South Australian Raffle Rules

Raffle Rules South Australia

Raffles are a time honoured and popular way to raise funds for your favourite cause. The regulations can be a bit of a minefield and vary so much State-to-State. No wonder you are wondering what the South Australian raffle rules are!

A raffle could be loosely defined as any game of chance where there is a limited number of tickets sold, and where each ticket has the same chance of winning as every other ticket sold. But as you know, there are a million and one ways to go about a raffle. From parking a wheelbarrow full of goodies outside the local shops to raffling off fancy houses on the Gold Coast, to a good old Friday night chook raffle or meat tray draw at the pub (yes, chook raffles are still alive and well).

In fact, you could be forgiven for thinking that the only limits on running a raffle are the number of helpers you can rope in, and your imagination. But you would be wrong.

Raffles are classified by all Australian States and Territories as ‘gaming’ and, alongside casinos and licensed clubs, raffles are subject to regulation designed to protect the consumer, and the people conducting the gaming. The maze of legislation and regulation which surrounds raffles can be very daunting to the small community-based fundraiser (or, for that matter, us!), and I would not be surprised if some raffles had been abandoned in the face of it.

As the best way to avoid accidentally breaking gaming laws is to be informed, we thought it would be useful to assemble a quick-reference guide to raffle regulations in South Australia.

A note of caution: this article is intended only as a general guide. Whilst the information provided is correct, to the best of our knowledge, at the time of publication, we strongly advise anyone who is planning to conduct a raffle to seek the advice of the regulating authority below.

Regulating Agency: Consumer and Business Services

Key Features of Raffle Guidelines for South Australia:

  • Organisations do not need a license to conduct a Minor Lottery (i.e. one where the total prize pool value is $5,000 or less and tickets are to be sold before the day on which the lottery is drawn). A license is required for a Major Lottery (i.e. one where the prize pool value exceeds $5,000).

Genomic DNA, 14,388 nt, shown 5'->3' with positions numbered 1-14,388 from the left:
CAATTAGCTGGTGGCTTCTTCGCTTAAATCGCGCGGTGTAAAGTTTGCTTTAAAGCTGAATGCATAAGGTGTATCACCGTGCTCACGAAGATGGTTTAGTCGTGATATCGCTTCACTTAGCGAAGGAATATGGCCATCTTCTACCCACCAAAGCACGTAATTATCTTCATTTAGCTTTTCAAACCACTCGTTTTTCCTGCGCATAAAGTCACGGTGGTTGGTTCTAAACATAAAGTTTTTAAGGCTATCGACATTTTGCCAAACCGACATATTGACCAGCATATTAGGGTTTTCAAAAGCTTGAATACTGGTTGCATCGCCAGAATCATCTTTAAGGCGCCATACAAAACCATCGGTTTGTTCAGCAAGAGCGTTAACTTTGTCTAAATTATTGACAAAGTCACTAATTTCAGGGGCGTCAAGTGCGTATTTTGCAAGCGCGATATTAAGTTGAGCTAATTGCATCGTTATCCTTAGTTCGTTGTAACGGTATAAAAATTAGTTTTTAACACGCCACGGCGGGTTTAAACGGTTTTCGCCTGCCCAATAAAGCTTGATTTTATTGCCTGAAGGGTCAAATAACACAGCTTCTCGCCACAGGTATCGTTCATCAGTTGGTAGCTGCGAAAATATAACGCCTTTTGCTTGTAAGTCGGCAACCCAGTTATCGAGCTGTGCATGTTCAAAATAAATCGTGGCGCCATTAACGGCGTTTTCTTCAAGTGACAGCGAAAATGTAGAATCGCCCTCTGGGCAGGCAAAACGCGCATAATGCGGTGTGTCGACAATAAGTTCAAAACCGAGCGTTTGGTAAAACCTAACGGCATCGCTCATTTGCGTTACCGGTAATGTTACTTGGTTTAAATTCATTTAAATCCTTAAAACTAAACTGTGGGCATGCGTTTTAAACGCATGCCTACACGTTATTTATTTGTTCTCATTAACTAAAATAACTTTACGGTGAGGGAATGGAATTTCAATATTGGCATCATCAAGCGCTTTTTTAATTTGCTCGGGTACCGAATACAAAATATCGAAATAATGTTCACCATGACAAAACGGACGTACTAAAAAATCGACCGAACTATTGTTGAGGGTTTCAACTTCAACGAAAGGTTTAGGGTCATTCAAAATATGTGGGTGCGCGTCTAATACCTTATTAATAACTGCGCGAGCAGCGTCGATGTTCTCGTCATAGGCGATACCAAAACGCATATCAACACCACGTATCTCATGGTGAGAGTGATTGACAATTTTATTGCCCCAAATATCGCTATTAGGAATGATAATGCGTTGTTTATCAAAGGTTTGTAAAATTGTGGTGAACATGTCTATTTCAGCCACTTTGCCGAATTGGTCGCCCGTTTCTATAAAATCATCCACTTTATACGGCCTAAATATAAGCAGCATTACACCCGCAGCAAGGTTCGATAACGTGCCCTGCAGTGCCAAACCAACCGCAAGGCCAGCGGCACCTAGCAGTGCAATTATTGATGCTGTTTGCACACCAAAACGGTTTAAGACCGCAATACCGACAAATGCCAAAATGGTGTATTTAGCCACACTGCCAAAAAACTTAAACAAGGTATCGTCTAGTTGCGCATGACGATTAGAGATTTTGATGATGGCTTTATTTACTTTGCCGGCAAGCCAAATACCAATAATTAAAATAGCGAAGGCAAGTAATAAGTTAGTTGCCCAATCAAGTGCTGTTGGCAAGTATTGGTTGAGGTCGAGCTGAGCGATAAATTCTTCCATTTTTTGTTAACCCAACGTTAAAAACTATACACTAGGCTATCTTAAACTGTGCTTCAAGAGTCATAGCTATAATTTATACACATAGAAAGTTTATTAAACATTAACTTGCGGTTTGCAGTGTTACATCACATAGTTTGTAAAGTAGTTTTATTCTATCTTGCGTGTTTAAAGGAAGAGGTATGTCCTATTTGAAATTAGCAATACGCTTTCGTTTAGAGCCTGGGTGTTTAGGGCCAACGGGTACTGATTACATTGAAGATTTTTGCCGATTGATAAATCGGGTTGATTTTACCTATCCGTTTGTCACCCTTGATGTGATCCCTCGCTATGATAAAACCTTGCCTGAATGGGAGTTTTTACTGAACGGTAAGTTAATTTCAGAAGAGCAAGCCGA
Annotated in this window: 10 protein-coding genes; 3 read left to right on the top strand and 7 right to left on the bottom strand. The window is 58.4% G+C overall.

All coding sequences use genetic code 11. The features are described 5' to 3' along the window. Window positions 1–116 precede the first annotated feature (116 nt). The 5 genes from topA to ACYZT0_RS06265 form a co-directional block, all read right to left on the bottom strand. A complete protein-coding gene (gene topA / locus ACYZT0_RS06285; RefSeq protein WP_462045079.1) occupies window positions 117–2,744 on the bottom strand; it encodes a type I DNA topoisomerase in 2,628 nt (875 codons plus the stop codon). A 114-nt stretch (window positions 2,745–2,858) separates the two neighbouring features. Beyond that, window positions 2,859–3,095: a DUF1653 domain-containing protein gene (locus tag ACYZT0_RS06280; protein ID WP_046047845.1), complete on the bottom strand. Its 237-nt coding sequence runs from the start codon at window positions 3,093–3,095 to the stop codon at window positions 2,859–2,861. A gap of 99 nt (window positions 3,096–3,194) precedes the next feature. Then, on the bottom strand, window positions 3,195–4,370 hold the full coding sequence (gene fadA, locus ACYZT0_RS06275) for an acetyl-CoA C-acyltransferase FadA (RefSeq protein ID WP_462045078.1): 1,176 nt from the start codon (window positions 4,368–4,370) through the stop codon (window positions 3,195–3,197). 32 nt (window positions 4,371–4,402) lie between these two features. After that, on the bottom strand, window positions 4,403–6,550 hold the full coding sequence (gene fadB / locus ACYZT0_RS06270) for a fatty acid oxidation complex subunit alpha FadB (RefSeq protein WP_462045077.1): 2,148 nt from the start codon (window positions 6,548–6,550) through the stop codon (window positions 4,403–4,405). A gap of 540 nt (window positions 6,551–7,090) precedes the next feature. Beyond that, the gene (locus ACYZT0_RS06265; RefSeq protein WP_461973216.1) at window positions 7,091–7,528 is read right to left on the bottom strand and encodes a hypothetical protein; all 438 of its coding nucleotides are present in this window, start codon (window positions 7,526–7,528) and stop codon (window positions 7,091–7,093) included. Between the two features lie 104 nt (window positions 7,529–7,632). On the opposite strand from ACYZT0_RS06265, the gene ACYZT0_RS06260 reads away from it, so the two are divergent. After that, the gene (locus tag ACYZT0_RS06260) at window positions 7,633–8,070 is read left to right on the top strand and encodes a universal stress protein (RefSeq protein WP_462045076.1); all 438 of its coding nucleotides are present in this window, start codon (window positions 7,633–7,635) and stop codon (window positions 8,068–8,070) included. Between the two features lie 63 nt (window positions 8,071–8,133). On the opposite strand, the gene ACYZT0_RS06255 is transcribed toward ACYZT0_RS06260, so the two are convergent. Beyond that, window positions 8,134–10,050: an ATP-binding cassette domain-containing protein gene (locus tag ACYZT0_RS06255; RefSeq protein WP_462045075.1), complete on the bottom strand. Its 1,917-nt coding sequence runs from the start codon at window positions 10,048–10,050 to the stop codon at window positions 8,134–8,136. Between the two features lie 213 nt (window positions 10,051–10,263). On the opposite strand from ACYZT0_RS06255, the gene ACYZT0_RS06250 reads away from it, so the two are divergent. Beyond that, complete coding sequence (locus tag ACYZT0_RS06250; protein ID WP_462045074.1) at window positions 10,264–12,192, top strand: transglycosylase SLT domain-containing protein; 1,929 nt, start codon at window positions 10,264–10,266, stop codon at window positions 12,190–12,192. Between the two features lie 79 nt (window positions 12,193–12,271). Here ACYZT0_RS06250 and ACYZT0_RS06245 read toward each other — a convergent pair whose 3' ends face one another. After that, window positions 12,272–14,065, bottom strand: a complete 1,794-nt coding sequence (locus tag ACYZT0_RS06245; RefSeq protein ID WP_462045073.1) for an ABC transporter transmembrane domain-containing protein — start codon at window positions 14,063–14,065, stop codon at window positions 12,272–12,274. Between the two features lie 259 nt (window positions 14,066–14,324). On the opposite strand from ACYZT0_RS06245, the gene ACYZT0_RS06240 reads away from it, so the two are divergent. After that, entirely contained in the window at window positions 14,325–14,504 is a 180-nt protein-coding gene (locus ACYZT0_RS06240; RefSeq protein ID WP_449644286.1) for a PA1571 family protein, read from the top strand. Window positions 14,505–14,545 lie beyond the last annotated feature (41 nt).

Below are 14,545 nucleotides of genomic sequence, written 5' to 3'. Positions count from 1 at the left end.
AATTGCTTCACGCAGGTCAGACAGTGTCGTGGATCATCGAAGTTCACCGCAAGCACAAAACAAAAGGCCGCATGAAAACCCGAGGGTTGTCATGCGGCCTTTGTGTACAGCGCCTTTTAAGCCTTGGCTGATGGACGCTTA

• Small lotteries are where the prize will be drawn on the same day as tickets are sold and printed tickets are not required, ie store-bought raffle tickets are acceptable.
  • A child under the age of 15 years is not permitted to sell tickets in a minor or major lottery unless accompanied by an adult.
  • Lottery proceeds may only be used for the purposes described in the SA gaming regulations. Most fundraising activity will fall into these categories.
  • What you’ll need to apply for a major lottery licence:
    • a copy of proposed ticket and book cover design
    • the terms and conditions of entry and participation
    • copies of any contracts you have with a commission or fundraising agent
    • details about whether the association will have the prizes before ticket sales start
    • the value of prizes such as collector’s items or major second-hand articles
    • Associations that are applying for any licence for the first time also need to include:
    • a copy of the association’s constitution
    • names and addresses of management committee members
    • the number of financial members.
  • The fee for lodging a major lottery licence application is $8.30 and must be lodged at least 14 days prior to the start of the lottery. Here is the form you will need.
  • All tickets must be sold at the same price – other than any bonus or free tickets – and have an equal chance of winning.
  • All minor and major lottery (raffle) tickets must include: 
    • lottery licence number (if for a major lottery)
    • ticket number
    • price and the total number of tickets
    • name of the association running the lottery
    • association benefiting from the funds raised
    • prizes and their value
    • number of bonus or free tickets
    • terms and conditions of entry, for example – people less than 18 years unable to enter
    • date, time, day and venue of the lottery draw
    • newspaper and date for publishing the results
    • The ticket butt must show:
      • lottery licence number – major lottery only
      • same ticket number as shown on ticket buyer’s section
      • name, address and phone number of the ticket buyer
      • name of the association benefitting from funds raised
      • date the lottery will be drawn.

For further information:

Originally published 27 March, 2018

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